Practicing is different from performing.
Practicing is finding and solving problems in your playing.
1. Play the whole piece. LISTEN to the sounds and FEEL the movements you make.
- How did the music sound and feel?
- Is my posture (back, head, legs, arms) healthy and appropriate?
- Did the music flow? Could someone clap to my steady beat or is it too inconsistent?
- Did I hear appropriate breaths, rests, and ritardandos?
- Did I communicate the climax of each musical phrase?
- Am I paying attention to dynamics?
Mark any problem sections with a pencil: areas where the music doesn't sound or feel good, where there is a symbol you don't understand, or where you feel frustrated or confused.
2. Play a problem section that you marked. What is causing the problems in this section?
- I don't understand the printed notation (notes, rhythm, symbols, etc.).
- I don't know how the music should sound.
- The fingering feels awkward.
3. Tackle the problem section in various ways, such as:
- Hands separately until you achieve perfect notes and counting.
- Hands together slowly with metronome. Increase speed after correct play.
- Play staccato to enhance note clarity
- Play with stops, for better awareness and control.
- Play quietly (or even silently), for evenness and control.
- Sing/hum to find the climax of each phrase and the breaths between phrases.
- Write down questions in your notebook to ask the teacher at your lesson, or email her.
After working on the problem sections, play the whole piece again.
Relax and keep breathing!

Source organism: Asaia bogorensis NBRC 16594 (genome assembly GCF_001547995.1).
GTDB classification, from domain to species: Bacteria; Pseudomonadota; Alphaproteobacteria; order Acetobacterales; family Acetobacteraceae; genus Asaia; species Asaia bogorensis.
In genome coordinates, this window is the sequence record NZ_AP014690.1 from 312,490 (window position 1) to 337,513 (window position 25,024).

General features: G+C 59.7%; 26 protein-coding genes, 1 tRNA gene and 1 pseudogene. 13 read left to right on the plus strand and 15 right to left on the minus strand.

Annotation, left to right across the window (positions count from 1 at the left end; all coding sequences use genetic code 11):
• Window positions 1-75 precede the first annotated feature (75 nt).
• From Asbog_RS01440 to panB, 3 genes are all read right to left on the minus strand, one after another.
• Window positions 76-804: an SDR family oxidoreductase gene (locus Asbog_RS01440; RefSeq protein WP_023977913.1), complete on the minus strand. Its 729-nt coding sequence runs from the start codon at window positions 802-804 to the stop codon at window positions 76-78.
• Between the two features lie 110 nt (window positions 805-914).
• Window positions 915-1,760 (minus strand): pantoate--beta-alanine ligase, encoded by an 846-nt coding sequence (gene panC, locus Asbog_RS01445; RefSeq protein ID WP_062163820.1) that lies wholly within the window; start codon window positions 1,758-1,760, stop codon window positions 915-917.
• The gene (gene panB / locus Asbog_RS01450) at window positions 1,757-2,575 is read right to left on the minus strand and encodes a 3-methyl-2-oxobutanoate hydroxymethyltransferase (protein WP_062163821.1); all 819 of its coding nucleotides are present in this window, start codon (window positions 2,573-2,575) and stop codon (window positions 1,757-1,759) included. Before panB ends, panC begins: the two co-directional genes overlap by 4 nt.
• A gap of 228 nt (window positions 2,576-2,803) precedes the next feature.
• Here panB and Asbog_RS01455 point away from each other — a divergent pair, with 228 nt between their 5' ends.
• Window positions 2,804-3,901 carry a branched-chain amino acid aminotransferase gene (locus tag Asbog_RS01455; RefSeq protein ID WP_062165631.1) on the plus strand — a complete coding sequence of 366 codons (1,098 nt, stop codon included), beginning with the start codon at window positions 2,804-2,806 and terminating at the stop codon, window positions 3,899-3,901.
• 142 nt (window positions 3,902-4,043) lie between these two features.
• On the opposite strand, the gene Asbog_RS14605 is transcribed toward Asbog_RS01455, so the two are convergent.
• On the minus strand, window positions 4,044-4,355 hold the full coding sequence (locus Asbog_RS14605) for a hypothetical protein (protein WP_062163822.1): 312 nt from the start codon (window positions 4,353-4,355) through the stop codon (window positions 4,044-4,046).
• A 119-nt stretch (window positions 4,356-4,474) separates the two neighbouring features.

Polishing Your Piece: Questions to Ask Yourself
- Do my physical movements feel comfortable as I produce these sounds?
- Have I tried different dynamics and articulations?
- Have I experimented using more or less pedal
- Do I know the title, key, meter, tempo, historical period, and composer?
- Have I labeled the structure and cadence points of the piece?
- Am I paying attention to dynamic balance between the hands/voices?
- What am I thinking about while I play this piece?
Preparing for a Performance
- Use various tricks that circumvent "muscle memory" and force constant awareness.
- Learn to handle distractions: play with your tongue sticking out; recite the alphabet, have people carry on a conversation in the room, etc.
- DO NOT STOP if you make an error. You must practice extricating yourself from the problem. Keep going no matter what!
- Rehearse walking to the piano, finding your hand position, and bowing afterward.
- Try on your outfit and shoes to make sure they are comfortable and appropriate!